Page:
ISOTOPIC DATING OF FOLDS FROM THE UPPER CRUST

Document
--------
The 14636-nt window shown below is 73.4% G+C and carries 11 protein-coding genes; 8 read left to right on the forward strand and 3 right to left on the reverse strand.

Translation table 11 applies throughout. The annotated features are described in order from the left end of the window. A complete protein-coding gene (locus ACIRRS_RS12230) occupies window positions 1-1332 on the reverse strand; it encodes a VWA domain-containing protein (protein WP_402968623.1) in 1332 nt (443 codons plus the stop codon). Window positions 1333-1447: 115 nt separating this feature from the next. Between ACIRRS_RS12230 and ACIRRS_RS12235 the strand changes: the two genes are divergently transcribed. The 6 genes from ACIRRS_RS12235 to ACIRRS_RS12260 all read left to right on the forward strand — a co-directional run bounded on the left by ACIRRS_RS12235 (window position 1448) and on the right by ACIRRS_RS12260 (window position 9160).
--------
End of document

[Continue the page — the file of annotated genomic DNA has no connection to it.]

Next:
Results from kinematical, mineralogical, textural, stable isotopic and geochronological analyses of a series of flexural folds (with wavelengths from km-to-m) in Cretaceous limestone interbedded with bentonitic shale from the Mexican Fold-Thrust Belt are presented. From these analyses we learned that: 1) analogous to fault zones, bed-parallel shear during flexural folding has the ability to produce illite in clay-rich layers, which is evidenced by the formation of an anastomosing fabric (under SEM) of mostly illite grains with a similar grain size and a characteristic mineral polytype; 2) illite productivity is related to the amount of shear in the fold; 3) in contrast to fault gouges, Ar-Ar illite ages in bentonitic layers are about the same among the grain-size fractions. The lack of detrital illite in these samples suggests there was none to begin with or it was transformed into new illite during folding, as stable isotope signatures imply; 4) comparison of δ2H of illite and water trapped in fold-related veins suggest that both, illite in shale layers and vein-forming minerals in limestone layers precipitated from the same pore water, which was a mixture of meteoric and marine. From our results we conclude that Ar-Ar illite dating of folds provides an excellent estimate of the absolute ages of local deformation, as supported by regional stratigraphic constrains. Illite dating of folds has the potential to become a powerful, complementary tool in regional structural analysis of areas that were deformed under sub-greenschist facies conditions.